San Pedro la Laguna, Sololá, Guatemala
I wear striped pants Numero cuarentasiete La milpa ama a la orilla Numero diecinueve they all shout and clap fill the afternoon hammock on the cieling los sonidos del pueblo llora llora la bebe el grupo empieza a tocar los chavos a bailar numero cincuenta sies the bus's pistons run like disjointed reggaton "a dios sea la gloria" el grupo sigue sigue las guapas a coquetear numero diecirubio El milagüero, super heroe capaz de todo como comer chilaquiles sin parrar. De aviones no hay la hormigüita se encuentra por el techo del cuarto piso suena el autobus llora el gallo read the horizon like a bar of music scream the mountains para el milagüero no hay pedo.
Thunderclouds made from the bus's tailpipe the laudry is calm as it hangs the elotes are calm as they bounce in the bag hanging from the old man's neck. The horizon is occasionally out of tune. Every line must bend sometime. Sometimes, rap is like talking with mechanical lungs. Ink blot snow drop. The viejitos sit in their boats on the edges of the fishing nets dancing in the glass water. Their hands make prayers with invisible lines. They also bend. You understand, I have to write small to make it all fit. For instance, men here park busses like well-lubricated jigsaw puzzles, one after another. I promise that the birds are not talking shit about you, even though they are talking spanish. Most of them, anyway. The blue bus is named Windy. It waits for the alley. The woman who rents the boats is named Jesus. She told me so.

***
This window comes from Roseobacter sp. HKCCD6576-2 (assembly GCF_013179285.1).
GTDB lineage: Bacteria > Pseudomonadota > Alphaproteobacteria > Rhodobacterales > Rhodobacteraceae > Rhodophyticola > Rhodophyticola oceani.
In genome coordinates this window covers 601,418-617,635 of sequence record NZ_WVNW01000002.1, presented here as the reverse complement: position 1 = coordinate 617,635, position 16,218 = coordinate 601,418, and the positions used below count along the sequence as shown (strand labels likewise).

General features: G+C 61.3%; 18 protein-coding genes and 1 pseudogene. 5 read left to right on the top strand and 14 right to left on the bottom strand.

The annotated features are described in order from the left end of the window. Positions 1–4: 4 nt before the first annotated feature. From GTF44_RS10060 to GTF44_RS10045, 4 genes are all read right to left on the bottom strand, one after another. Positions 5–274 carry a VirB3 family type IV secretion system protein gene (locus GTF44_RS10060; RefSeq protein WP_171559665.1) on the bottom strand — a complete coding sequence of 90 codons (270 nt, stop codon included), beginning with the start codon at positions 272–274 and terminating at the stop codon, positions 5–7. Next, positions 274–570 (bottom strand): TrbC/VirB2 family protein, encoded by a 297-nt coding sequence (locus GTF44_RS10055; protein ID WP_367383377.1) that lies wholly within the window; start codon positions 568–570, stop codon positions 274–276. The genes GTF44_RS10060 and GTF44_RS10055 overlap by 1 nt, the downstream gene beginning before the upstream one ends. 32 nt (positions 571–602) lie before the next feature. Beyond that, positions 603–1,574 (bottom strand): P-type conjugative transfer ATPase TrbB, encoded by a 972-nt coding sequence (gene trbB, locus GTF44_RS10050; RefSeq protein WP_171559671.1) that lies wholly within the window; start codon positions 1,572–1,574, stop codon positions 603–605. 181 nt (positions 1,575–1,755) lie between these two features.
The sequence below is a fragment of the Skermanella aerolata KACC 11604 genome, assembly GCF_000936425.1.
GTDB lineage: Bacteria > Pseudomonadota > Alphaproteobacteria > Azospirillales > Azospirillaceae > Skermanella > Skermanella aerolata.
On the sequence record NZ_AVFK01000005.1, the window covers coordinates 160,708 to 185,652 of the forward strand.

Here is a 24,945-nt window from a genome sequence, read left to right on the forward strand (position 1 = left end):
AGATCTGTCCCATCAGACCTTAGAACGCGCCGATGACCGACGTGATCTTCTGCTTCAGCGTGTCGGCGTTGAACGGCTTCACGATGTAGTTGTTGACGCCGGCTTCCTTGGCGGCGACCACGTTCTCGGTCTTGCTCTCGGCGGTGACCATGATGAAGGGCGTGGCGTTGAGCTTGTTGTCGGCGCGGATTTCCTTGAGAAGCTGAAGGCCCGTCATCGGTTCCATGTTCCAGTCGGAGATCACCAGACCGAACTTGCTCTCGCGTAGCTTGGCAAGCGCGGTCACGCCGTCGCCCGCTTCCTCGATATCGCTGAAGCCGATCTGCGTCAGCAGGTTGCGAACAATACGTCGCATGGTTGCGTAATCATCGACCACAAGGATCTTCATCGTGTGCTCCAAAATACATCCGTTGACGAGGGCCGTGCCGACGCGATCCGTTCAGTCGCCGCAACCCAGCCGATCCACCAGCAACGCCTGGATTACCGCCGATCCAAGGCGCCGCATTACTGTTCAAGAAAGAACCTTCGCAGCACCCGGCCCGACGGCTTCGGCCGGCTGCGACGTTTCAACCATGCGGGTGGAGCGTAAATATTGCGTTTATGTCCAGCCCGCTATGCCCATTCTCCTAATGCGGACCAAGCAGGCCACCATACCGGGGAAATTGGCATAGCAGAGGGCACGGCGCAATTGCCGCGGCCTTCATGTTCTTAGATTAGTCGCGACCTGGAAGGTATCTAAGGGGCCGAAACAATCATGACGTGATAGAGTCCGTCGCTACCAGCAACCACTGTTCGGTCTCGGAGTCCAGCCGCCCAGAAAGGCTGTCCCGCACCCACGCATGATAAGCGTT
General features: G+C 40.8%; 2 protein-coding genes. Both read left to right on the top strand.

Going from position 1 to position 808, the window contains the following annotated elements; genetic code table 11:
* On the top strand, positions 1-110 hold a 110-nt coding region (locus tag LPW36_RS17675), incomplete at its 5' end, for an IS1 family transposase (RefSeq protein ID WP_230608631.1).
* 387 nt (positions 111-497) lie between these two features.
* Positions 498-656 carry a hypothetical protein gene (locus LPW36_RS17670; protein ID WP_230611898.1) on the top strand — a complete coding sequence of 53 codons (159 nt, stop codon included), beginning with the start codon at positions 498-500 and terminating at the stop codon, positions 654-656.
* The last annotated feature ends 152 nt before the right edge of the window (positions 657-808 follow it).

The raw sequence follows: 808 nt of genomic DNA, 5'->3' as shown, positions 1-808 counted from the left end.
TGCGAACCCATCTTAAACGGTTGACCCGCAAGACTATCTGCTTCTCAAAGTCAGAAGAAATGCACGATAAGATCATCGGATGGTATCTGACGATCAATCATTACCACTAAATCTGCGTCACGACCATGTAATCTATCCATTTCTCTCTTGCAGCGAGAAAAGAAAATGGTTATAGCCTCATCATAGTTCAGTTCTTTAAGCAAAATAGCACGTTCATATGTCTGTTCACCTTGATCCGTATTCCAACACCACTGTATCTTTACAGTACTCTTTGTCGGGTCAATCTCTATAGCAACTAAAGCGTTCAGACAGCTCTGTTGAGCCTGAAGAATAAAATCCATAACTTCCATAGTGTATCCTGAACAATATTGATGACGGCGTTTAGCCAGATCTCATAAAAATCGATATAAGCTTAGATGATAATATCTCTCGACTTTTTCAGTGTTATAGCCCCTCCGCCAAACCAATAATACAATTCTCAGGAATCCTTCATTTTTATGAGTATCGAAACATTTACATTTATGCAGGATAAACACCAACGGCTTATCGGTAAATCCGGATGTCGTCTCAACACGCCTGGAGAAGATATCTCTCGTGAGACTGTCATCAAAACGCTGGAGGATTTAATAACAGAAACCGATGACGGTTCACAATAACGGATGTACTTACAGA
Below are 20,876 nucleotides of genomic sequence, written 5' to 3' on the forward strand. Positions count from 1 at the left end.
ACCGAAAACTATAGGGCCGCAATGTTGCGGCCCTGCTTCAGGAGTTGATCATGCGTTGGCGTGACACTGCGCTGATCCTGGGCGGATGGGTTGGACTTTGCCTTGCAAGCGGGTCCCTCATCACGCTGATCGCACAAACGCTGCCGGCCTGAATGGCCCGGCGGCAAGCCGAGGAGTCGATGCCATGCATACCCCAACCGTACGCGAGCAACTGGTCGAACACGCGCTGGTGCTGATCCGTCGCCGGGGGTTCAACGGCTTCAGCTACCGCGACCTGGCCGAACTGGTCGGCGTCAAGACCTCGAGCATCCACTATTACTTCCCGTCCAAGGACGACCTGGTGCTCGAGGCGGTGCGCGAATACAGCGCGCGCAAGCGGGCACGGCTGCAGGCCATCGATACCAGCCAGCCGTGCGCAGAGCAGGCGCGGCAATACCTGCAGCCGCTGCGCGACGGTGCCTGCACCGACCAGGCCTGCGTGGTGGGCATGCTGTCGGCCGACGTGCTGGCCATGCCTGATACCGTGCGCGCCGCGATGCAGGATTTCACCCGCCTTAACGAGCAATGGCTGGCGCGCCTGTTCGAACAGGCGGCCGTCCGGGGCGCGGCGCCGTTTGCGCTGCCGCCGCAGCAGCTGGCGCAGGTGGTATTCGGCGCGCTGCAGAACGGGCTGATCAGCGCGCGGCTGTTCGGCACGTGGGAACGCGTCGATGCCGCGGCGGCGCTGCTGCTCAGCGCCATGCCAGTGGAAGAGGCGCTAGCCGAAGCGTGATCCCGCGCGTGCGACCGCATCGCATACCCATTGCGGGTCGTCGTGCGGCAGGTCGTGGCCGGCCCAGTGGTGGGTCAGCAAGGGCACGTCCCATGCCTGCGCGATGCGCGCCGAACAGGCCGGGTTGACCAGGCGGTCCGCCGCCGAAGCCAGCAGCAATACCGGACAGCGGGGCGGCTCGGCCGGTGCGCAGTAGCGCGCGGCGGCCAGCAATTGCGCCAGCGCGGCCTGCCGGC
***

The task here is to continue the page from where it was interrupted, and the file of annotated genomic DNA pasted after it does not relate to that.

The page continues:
The fish sigh in the bottom of the boat. Some words are more popular than other words. This is how we communicate. The mechanic sighs as the last bus rolls into the alley. The driver yells "¡sale!" into his rearview mirror. Hands of the mechanic are black, from throwing ink blot snow balls and cursing, banging. All the dogs ever talk about is barking. Black heads walk down the street, blonde heads up, mouths usually open. I feel like there should be more lighthouses in life. The busses have each been cut down the middle of the chest, sparks flying from the welding. "¡Sale!" is a very popular word. It is how we survive. By agreement. Saludos a todos. The king wants to put a sheet over the clouds to hide their nakedness. Haven't you seen the vulgar sky? It's hard to say no. Sometimes our rulers look like constipated stuffed animals, filled with twenty dollar bills. Sometimes the dictionaries are stuffed with pesos. Mosttimes not. But it's worth looking into, like cocaine in the bible. We are each smeared in the ash we burn. I once met a man with a mouth full of carbon. It stumbled out black when he smiled. It's usually a song we already feel like we know. Familiar like él que amanece.